I crafted this cucumber and chickpea salad some weeks ago, on a very hot day when I felt that nothing but crispy, refreshing, tangy, and savoury would do.
This cucumber chickpea salad makes the perfect summer meal – easy to prepare (which is important to me when it’s hot), cool and chilled (also important when it’s hot), and as an added bonus, pretty minimal on the ingredient purchasing scale, which I enjoy. And cucumbers and vinegar go together so well, don’t you think?
The cucumber is actually a kind of underrated vegetable. I, personally, went through a phase where I sort of loathed cucumber. It felt like an actor who had been in too many movies – too exposed, too overly used, too noticeable. It was also easy for me to say, pah, cucumber? It’s all water! What’s it even doing for me? I’m ashamed to admit I was so fickle. And so the months passed and cucumber and I grew apart.
I’m pleased to say though, cucumber and I are back. With time and study, I’ve returned to the fan camp for cucumber. I used them in these delicious fresh rolls. I love them in this salad. I might even make a cucumber smoothie.
And I should note, cucumber contains a host of helpful health-boosting nutrients. The basic gist? Cucumbers have secret powers because they are part of the curcurbit family. It’s a fun word. Try saying it out loud. Sounds like the name of a muppet, right? Curcurbits include squash, zucchini, pumpkin, watermelon, cantaloupe – you know, your basic, everyday trailing vine and gourd family. For their part, cucumbers are great for your skin, full of B vitamins, packed with hydrating water, an excellent source of silica (good for hair, nails, joints), and also host to several types of lignans, which have shown good results in reducing certain cancer risks. Kris Carr has a wonderful graphic here on three reasons to eat more cucumbers.
I’m glad cucumber and I were able to find our way back to each other.
A note on the recipe: I love smoked paprika. I mean, I really love it. If you don’t, feel free to reduce the amount included in the recipe. Don’t omit it altogether, though. I find it gives an earthy smokey flavour that adds to the whole dish.
Tangy Cucumber Salad with Roast Chickpeas
- Author: Emily Joldersma, R.H.N.
- Recipe notes: vegan, gluten-free, soy-free, grain-free, quick & easy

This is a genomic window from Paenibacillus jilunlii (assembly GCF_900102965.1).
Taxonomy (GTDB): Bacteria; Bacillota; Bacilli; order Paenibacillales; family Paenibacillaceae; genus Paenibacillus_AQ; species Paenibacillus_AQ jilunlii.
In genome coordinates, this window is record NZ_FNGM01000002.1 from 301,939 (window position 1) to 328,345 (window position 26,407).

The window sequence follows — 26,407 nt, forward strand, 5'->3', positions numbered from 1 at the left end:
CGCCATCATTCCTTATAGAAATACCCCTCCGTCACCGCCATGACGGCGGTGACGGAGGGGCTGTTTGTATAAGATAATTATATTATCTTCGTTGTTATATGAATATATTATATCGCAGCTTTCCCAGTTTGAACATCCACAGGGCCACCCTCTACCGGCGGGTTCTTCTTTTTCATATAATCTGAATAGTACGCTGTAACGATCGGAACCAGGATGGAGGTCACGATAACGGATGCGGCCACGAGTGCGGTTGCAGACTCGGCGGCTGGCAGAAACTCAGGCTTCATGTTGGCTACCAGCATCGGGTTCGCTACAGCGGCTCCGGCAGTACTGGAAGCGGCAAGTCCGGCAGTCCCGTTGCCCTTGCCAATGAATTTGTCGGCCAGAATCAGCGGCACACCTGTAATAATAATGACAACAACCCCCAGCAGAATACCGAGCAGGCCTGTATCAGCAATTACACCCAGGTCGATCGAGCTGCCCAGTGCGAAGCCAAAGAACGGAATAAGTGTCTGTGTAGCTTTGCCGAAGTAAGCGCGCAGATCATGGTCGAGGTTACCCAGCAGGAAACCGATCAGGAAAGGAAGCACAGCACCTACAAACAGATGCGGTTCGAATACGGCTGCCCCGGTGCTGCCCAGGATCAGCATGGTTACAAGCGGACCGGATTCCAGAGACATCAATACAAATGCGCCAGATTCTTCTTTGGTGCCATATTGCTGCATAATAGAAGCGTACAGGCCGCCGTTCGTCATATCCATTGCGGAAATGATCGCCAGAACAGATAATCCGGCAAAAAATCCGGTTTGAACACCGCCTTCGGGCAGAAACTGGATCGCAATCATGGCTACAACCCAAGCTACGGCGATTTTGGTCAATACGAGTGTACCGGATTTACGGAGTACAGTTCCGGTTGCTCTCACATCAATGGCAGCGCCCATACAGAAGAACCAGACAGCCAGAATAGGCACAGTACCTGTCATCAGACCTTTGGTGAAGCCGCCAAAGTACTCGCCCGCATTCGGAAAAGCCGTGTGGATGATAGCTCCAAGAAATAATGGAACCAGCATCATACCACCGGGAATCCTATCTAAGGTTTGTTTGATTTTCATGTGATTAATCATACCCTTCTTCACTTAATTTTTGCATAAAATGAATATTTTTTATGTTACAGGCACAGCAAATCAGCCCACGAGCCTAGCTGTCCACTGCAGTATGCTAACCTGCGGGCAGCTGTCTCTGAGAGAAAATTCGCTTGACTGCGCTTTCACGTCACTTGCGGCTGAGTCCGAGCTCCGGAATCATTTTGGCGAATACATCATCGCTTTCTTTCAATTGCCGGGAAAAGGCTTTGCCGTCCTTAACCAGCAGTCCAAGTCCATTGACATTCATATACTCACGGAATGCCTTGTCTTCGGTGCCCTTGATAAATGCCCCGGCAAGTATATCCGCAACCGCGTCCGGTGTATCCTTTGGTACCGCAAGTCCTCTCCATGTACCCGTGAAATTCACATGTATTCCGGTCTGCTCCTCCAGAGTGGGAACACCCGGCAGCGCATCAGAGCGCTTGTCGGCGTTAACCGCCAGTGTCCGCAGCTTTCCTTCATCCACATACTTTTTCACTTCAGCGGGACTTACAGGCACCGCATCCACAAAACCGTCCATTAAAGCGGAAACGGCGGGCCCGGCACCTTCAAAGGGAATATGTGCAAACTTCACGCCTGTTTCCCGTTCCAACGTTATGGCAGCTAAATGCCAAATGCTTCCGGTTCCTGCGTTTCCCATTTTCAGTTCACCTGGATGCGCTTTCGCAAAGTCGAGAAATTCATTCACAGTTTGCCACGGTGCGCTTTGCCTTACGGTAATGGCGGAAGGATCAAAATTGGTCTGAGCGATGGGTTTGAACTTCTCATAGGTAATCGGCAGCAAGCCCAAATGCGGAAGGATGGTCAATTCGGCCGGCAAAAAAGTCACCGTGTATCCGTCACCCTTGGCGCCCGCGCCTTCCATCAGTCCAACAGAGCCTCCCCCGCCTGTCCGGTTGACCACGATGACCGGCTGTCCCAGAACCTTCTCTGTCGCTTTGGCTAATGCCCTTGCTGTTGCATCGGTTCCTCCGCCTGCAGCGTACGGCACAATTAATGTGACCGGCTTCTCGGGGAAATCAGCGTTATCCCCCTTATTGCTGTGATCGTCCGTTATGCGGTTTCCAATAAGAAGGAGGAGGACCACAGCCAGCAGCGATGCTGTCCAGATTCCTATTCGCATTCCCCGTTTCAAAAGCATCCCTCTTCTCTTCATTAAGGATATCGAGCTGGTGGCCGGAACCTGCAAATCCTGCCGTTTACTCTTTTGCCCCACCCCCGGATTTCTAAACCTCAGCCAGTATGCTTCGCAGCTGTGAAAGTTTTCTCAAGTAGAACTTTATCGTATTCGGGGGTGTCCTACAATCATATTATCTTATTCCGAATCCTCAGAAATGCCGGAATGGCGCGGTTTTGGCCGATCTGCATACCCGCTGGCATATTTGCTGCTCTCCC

For the Cucumber Salad
- 1 large (seedless) cucumber, preferably organic
- 1/2 of a red onion, sliced into thin strips
- 3 tablespoons white wine vinegar (or apple cider vinegar)
- 1 tablespoon maple syrup
For the Roast Chickpeas – for one serving, to top the salad
- 1/2 cup organic chickpeas
- 1 teaspoon olive oil
- 1/2 teaspoon smoked paprika, or to taste
- 1/4 teaspoon garlic powder, or to taste
- 1/8 to 1/4 teaspoon sea salt (depending on your diet and salt preferences)
- ground black pepper, to taste
- optional: pumpkin seeds, sunflower seeds, roast soybeans, dollop of tahini (this is really delicious)
- Wash cucumber thoroughly. Peel if not organic. Slice into quarters, length-wise, and then slice quarters into wedges. If this is confusing, which I think probably it is, just choose any shape you like.
- Place chopped up cucumber and chopped up onion in a glass bowl or other non-reactive bowl (preferably one that comes with a lid – that way your bowl and your storage device can be one and the same).
- Pour vinegar and maple syrup over cucumber/onion mix. Secure lid, and give the whole thing a good shake. Give a good shake before serving too. Let sit in fridge for at least 30 minutes – really, the longer the better.
- While salad is marinating, prepare chickpeas.
- Place chickpeas on a baking sheet/tin and coat with spices and oil.
- Turn on your oven’s broiler (I use the low setting). Broil chickpeas for 8-10 minutes or until crispy and golden.
- If you are adding pumpkin seeds or other crunchies who might be sensitive to heat, add only in the last minute or two of broiling.
- Pour topper over a serving of salad and enjoy!
© Eat Well, Live Vibrantly
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